As demand grows for children’s pain relievers, Delaware Valley experts offer safe alternatives and warnings of dosing errors

Parents may find it more difficult to find children’s pain relievers as rising demand for these medications leaves pharmacies in short supply.

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A sign is placed near the section for children's medicine

A sign is placed near the section for children's medicine, Sunday, Dec. 18, 2022 at a CVS in Greenlawn, N.Y. (AP Photo/Leon Keith)

Both Dr. Mayank Amin and his wife are pharmacists. They’re also parents to a one-and-a-half-year-old child, with another on the way.

They try to be well prepared for any illnesses or medical needs that may arise in their household, especially during winter with the rise of circulating seasonal viruses.

That includes having pain relievers or cough and cold medicines on hand, which would seem fairly easy, given their professions. Amin owns and works at Skippack Pharmacy in Montgomery County.

“Sometimes when my wife tells me, ‘Make sure we have this in our medicine cabinet,’ I always wondered why, when I can just bring it home from the pharmacy on any given day?” Amin said.

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But widespread sickness among children during a “tripledemic” of respiratory illnesses this year is driving up demand for children’s pain relievers and fever reducers, leaving drugstore chains and smaller community pharmacies across the nation in short supply.

Amin said Skippack has not escaped the shortage’s effects.

“We had the parent of a one-and-a-half-year-old today call us and they were looking for just Motrin, Tylenol, any kind of fever reducer,” he said. “I looked at our shelves, it was completely empty.”

Demand for these medications is outpacing the current supply, and some pharmacies have capped the number of products that can be bought in a single purchase.

Amin said the good news is that medications are still coming in. While one pharmacy may be out of supply on any given day, another store may have something in stock.

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However, high utilization of these medications at more homes means there’s an increased potential for accidentally giving the wrong dosing, experts say.

Dr. Jeanette Trella said the region’s Poison Control Center at Children’s Hospital of Philadelphia has seen double the monthly increase in calls related to cough and cold medications compared to the same month-to-month uptick measured last year.

“We could also postulate that if a medication that we’re used to using, say Tylenol liquid, is not available and we have to try other medication types or dosage forms, that would increase our risk of medication errors,” she said.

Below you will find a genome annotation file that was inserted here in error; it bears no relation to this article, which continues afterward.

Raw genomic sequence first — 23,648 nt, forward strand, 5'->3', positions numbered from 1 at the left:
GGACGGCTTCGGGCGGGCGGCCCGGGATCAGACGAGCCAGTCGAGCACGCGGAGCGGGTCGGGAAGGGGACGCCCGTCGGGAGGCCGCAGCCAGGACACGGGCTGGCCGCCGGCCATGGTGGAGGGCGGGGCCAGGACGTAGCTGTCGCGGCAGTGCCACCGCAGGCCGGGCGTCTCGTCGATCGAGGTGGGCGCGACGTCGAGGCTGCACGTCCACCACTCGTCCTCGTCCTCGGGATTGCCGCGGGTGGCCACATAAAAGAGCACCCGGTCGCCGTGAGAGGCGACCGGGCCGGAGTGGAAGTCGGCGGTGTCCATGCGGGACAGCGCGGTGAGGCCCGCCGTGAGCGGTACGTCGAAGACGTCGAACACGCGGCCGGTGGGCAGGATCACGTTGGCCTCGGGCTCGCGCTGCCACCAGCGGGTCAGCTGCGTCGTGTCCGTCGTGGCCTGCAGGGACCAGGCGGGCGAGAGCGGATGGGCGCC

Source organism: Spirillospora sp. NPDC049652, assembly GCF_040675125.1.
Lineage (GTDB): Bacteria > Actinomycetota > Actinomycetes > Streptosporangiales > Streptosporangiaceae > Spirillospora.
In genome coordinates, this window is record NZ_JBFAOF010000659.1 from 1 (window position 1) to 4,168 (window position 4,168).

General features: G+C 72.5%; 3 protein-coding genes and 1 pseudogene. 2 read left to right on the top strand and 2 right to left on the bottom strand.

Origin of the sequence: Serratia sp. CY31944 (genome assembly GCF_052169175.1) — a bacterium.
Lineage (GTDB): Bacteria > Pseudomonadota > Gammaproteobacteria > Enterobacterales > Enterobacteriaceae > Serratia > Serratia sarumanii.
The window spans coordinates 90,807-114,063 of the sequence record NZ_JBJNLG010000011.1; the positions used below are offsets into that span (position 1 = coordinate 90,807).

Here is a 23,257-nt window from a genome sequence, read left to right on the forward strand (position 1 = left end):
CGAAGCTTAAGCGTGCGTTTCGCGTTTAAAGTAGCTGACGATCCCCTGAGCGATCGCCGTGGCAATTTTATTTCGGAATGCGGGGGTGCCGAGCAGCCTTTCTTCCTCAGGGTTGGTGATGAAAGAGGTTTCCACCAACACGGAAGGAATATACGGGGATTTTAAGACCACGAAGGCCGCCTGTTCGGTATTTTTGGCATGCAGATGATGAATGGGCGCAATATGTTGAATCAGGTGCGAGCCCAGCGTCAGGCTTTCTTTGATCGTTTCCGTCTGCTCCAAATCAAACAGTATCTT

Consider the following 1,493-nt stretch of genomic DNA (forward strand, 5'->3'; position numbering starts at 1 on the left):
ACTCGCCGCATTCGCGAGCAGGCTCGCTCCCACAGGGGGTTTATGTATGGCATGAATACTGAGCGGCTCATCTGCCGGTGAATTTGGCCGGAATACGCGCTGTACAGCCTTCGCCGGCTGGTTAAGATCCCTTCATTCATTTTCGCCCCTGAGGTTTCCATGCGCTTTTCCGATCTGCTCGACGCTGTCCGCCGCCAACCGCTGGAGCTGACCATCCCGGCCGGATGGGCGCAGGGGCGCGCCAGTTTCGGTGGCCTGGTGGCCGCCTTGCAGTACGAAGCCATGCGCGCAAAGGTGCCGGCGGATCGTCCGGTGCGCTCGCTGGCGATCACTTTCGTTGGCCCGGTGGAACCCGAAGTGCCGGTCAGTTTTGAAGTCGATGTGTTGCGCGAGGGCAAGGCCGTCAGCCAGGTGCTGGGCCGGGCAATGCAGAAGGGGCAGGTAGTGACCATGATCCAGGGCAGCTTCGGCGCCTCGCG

Trella is a pharmacist and senior director of the Center for Public Readiness and Response at CHOP, which houses the regional Poison Control Center for eastern Pennsylvania and Delaware.

To avoid unintentional therapeutic errors, as they’re classified by poison control, Trella said reading the labels on the back of medications is critical. Most will have dosage ranges for children based on their ages and weights.

“It’s also important to understand the difference between a [milliliter] and a teaspoon, and make sure that we are using measuring devices so that we can give that more precise dosing for our smaller kids,” she said.

Amin said brand-name medications like Tylenol and Motrin might be popular, but the generic versions of those medicines are just as effective.

“If you happen to go to a store and you see ibuprofen for children or ibuprofen for infants or acetaminophen, it’s the exact same thing,” he said. “Make sure you grab that bottle, because that will also help you out.”

What Amin said people should not do is compound their own mixtures of pain relievers for their children using medications meant for adults. While a pharmacist or health care provider has the training to do this safely, the average person does not, he said.

“Out of desperation, parents are willing to do anything,” Amin said.

When it comes to managing fevers, coughs, body aches, and pains, Trella said it’s important to remember that pharmacologic interventions aren’t always necessary.

“There’s reasons to have a fever, and sometimes that fever is good to have, because that’s your body fighting off an illness,” she said. “We don’t need to run and chase the [thermometer] number. Are they well enough, kind of acting okay and not too miserable? If that’s the case, let that fever be and just continue to monitor your child.”

Philadelphia Department of Public Health Commissioner Dr. Cheryl Bettigole said nonpharmacologic remedies can be effective when helping a child through an illness. It’s easy to forget that, she said, as most people have become so reliant on readily available pain relievers.

“It’s important to remember that those are comfort medications. The child will recover whether or not they take them,” Bettigole said. “There are old-fashioned things we can do to help bring down a fever, like using cool compresses, making sure we’re not over swaddling babies. It’s more of a comfort issue than a safety issue for most kids.”

For people still on the hunt for these medications, Amin said they should be considerate of others and not buy more than they need.

“If anything, help a friend or neighbor who has a kid that’s looking for this medication,” he said.

If you suspect a poisoning, call the National Poison Control Center hotline at 1-800-222-1222 to be connected with experts at the nearest regional center.

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